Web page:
Welcome klustar, a simple web application for managing/ organising your twitter favorites.
Just over four years ago, Joel (Joel Hughes) and I found ourselves discussing and planning the building of a web application for managing your Twitter favorites. Over the course of a couple of months, we laid some good foundations for the application and even come up with and bought the domain name. One thing lead to another and the project lost momentum. Nothing was ever really said on the subject again and we both moved on to other more important matters. Overtime, we watched a couple of other developer’s apps come and go in this space and it always brought back the idea of Klustar. However, nothing materialised.
A month ago I decided to change that, and over the course of a weekend I hacked together the very basic backend code to create the application. My love for the project was reignited. From that weekend onwards I made a promise to myself that I would continue with it and get it released to the world.
While it’s not fully released, last night and this morning I sent an email campaign inviting all those that had put their name down to have access and beta test the application. So far so good—feedback has been great and I am cracking on with features that I have mapped out and are coming in the near future.
Add your email to the list to be invited to the next round of beta testing, to also be notified of public release, or follow the Twitter account for information @klustarapp
A Couple months ago I wrote about using Twitter cards on Hillvall.eu, and today I have updated HillValleu to now work with Google Plus, and Facebook. Similar to Twitter Cards, I updated the code to handle the bots coming from Google+ and Facebook. This allowing for better sharing panels and content on other networks.
A week ago, I had an email about a domain name due to expire, which got me thinking, then two days ago I wrote a blog post about open sourcing more of my web apps that I have built and are sat lying on my computer.
Today, I open sourced my first web app: Gigaw.at.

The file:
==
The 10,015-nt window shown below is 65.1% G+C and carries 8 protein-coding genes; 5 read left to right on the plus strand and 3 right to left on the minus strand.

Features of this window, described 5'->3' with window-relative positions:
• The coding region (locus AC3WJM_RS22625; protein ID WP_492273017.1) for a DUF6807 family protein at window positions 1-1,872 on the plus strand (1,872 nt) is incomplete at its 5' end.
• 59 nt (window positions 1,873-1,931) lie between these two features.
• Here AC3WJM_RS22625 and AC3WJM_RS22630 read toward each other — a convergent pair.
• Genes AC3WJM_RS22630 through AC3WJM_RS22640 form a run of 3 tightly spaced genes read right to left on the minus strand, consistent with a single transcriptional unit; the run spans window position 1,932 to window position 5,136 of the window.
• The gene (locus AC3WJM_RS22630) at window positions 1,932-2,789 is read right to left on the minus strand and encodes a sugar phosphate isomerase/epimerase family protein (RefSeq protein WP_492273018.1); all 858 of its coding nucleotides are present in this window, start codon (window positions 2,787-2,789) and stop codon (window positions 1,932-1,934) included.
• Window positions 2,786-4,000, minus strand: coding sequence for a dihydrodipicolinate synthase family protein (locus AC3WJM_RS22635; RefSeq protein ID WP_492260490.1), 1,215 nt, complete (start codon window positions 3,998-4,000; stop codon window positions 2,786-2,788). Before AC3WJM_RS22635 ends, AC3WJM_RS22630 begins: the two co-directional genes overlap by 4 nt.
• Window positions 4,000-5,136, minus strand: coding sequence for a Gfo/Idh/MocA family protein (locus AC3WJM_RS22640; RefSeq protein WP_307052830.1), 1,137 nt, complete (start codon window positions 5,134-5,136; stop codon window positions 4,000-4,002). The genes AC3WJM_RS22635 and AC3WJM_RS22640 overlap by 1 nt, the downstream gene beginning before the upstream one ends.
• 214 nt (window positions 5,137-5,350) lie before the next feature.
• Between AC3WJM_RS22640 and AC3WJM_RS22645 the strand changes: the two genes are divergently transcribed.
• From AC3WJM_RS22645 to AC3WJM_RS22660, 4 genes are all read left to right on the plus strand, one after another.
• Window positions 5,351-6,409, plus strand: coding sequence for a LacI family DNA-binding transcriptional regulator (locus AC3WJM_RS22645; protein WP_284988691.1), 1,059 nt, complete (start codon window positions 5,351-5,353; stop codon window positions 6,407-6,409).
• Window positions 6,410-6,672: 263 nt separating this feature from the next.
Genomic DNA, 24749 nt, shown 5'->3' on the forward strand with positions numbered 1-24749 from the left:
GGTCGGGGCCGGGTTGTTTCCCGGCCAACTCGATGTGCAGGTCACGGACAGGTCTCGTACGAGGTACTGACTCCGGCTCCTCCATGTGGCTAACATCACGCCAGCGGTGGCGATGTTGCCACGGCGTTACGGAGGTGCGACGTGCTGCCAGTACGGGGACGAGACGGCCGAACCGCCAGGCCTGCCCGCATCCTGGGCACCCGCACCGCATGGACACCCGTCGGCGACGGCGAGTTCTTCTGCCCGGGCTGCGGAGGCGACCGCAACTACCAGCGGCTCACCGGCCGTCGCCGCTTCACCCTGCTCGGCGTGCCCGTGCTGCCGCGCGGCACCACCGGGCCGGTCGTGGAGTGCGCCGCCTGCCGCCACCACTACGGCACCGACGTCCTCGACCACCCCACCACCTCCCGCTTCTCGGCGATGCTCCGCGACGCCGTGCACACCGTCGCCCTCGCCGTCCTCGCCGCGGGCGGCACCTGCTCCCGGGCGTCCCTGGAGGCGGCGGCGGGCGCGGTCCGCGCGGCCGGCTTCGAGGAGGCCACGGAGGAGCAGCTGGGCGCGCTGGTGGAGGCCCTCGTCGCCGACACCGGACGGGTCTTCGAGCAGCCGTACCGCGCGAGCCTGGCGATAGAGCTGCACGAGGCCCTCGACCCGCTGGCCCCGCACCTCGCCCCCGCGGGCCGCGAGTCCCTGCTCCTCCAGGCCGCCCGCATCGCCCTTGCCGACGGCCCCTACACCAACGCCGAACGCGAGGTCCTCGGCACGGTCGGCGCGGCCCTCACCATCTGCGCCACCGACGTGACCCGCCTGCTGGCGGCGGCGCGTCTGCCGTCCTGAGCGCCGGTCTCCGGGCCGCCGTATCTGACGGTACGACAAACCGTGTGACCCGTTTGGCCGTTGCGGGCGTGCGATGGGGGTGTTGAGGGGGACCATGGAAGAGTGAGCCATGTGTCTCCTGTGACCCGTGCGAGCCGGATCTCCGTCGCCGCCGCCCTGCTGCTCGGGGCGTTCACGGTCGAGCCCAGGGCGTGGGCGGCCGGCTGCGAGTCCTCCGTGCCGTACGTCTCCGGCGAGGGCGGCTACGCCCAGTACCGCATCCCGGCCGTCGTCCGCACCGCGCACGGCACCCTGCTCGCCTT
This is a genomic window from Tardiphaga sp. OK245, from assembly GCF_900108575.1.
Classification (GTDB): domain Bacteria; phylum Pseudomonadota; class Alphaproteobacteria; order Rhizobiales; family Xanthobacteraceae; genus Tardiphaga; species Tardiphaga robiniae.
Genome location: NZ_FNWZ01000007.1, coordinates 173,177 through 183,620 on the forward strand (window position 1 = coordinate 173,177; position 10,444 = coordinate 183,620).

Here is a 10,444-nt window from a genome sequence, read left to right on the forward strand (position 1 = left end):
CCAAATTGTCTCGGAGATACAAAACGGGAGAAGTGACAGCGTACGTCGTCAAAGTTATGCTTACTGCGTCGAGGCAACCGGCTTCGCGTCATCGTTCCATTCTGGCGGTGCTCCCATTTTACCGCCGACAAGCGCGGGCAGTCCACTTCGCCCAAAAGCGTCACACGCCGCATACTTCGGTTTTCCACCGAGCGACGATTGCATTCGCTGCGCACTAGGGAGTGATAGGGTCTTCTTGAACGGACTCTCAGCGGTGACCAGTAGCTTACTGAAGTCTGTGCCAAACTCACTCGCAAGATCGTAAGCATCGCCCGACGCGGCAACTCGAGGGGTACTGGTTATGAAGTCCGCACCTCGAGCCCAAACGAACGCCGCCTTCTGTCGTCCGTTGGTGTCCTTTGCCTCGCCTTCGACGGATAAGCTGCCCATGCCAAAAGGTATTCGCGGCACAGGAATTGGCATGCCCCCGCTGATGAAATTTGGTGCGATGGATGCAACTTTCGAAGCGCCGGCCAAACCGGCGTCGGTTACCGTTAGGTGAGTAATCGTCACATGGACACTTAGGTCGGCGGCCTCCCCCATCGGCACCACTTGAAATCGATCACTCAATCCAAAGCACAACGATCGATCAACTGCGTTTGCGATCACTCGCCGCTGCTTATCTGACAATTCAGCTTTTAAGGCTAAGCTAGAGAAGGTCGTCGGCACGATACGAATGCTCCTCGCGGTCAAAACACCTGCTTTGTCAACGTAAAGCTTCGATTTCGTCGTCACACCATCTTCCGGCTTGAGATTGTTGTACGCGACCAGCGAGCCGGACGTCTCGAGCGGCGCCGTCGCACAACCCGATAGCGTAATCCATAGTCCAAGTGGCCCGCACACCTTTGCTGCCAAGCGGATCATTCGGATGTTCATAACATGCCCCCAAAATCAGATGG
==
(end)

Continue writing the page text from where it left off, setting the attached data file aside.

Gigawat was a web app that I had built nearly two years ago, and I was running it for a good time on it’s own VPS with separate database server, and them over time it sort of dwindled out, and was not very active, and it was costing me each month with very little reward (personally), so I closed it down and decided to save my money and put into other projects. As per my blog post the other day, I want to bring some of my web apps back to life, and have a history of the code I’ve written.
I decided that gigaw.at would be my first web app to be open sourced as I knew it was in a pretty good state and was able to run with very little work… I did say little work, which turned out to be wrong as I decided to adjust a couple of things, I also removed a couple of features. This meant that I could spend more time working out how to use heroku and get it all up and running. Which was very simple, just a few kinks to work out, which was mainly the config settings to ensure I did not commit any sensitive information.
So, gigaw.at is on my github, under a GPL3 license, and it’s now back up and running over at heroku, and using compose as my mongoDB provider. Feel free to grab the code, and play around (note it’s made using OpenBD, and I need to write up a readme for information on how to get running)
Welcome, hillvall.eu – A simple RSS reader, nothing more, nothing less.
Back in April, when Google announced they where shutting down Goole Reader, I wrote a blog post on my thoughts and how it would affect me as I was a big user of Google Reader. Being a developer I am in a position to be able to create my own solution, and that is exactly what I have been doing. I did have a working version I was using before Google shut down their service, and I mentioned this to a few people, and they showed interest.
At the beginning I was writing the system for myself, the first version I had and had started to use was very limited, no user accounts, feed management or folders. Scroll forward a few months and after the interest I decided I would rewrite the app to work with multiple users with the intention of getting it online so others can use. I’ve never set a deadline for when I wanted to get an early alpha/beta out, and the past few weeks I’ve been working very hard on it to try and get it to a alpha release. For a few weeks I felt it going a bit stale and I starting to question all the time and effort I had been putting in, but I’ve got over that stage and progress is moving along very well, and I am hoping within the week I’ll have actual users apart from myself within the app.
So, if you are interested in getting on the list for early access then head over to hillvall.eu and pop your email in the form. If you would like to keep up to date on news, and details of hillvall.eu, hen I have set up a blog for the app at blog.hillvall.eu
The past few days on Twitter I have seen a lot of tweets regarding static site generators, and engines. These are cool as they are quite basic, no need for database integration, meaning you can run on a very simple host.
A lot of what I came across were PHP, Ruby, Node.js or another web based language based and without a great deal of looking around I could not see anything for the ColdFusion market. With me working in ColdFusion on a daily basis I thought I would create something for the ColdFusion market.
So I would like to welcome Almanac a simple blog engine that works with static MarkDown (.md) files and is written in ColdFusion (CFML). I wrote it using the CFML Engine OpenBD.
A reason I decided to write it was I have a love for the Markdown Syntax, and I wanted something to kickstart my blog again, so as the old saying goes, two birds one stone…